Readers may remember a story in the July/August edition of Socialist Review about a campaign by McDonald's to change the dictionary definition of "McJob" to something a little more PR friendly. They have, however, found little success.
Luckily for them there is an easier way of editing the dictionary. For several years Wikipedia, the user generated online encyclopedia, has allowed apparent anonymity to anyone wishing to edit its entries. Anyone with an internet connection can do this.
Unfortunately for them, a new website called WikiScanner gives the game away. It allows you to type in the network (IP) address of any company, organisation, political party (or whatever), and see the anonymous edits of the site made from their computers.
You can now see, for example, that in September 2004 the entry for "McDonald's" changed its recommended external links from McSpotlight - a website highly critical of the multinational - to a review on Amazon.com for the book Behind the Arches. Eric Schlosser's Fast Food Nation was also removed from the "Further Reading" section to be replaced by a recommendation for the same book. Behind the Arches, by John F Love, gushes praise on the chain. Coincidentally, the Wikipedia edit came from a computer inside - would you believe it? - the McDonald's headquarters.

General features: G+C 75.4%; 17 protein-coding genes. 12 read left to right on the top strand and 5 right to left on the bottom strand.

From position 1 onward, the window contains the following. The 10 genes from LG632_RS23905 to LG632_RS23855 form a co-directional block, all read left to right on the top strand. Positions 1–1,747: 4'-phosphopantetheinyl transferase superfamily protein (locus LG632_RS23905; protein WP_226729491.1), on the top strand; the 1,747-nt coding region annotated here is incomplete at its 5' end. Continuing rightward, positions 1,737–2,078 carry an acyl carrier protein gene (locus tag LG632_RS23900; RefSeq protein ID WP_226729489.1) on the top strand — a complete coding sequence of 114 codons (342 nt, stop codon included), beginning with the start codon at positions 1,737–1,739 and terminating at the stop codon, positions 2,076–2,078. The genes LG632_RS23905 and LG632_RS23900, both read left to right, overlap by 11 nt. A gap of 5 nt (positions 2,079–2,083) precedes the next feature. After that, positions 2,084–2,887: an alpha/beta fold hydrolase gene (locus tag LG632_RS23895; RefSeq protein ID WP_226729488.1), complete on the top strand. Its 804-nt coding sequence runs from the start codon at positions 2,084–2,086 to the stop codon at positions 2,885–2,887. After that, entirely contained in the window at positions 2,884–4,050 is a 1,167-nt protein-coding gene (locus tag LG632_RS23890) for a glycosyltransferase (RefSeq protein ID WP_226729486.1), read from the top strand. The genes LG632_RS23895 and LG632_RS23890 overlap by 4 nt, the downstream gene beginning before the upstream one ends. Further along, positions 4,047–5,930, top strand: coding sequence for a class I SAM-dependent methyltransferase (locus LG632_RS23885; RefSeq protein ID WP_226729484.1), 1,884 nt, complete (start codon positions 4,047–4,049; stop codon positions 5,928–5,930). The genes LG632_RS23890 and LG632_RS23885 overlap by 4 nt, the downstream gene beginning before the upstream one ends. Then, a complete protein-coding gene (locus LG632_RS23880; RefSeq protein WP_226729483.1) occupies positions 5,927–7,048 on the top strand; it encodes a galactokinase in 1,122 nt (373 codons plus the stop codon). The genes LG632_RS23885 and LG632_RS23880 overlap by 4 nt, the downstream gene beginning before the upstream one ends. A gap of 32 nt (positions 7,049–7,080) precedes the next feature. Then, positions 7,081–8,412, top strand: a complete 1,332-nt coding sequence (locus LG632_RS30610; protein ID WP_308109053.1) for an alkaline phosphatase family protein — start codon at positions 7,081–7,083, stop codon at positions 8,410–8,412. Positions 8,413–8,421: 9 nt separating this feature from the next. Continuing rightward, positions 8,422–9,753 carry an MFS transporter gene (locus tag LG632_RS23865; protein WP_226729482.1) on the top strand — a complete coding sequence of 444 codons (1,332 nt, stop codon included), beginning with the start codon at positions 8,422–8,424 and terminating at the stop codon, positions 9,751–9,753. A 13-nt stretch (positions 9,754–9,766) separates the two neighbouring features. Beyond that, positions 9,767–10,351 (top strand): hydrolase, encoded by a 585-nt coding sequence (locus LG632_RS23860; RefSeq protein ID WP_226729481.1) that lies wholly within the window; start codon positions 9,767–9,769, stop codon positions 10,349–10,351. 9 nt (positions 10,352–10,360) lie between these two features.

It would be easy - not to mention lazy - to fill Frontlines with examples from other organisations, but why not do some research yourself? Check out wikiscanner.virgil.gr.
Some interesting pointers include Israel saying it takes "security" prisoners (not "political"), the Republican Party telling us about the US "liberation" of Iraq (changed from "occupation") and oil giant Exxon changing the entry on the 1989 Valdez oil spill disaster from a detailed account of the hundreds of thousands of dead marine animals, over thousands of kilometres of coastline, to an entry telling us about the disaster's positive impact on salmon harvests.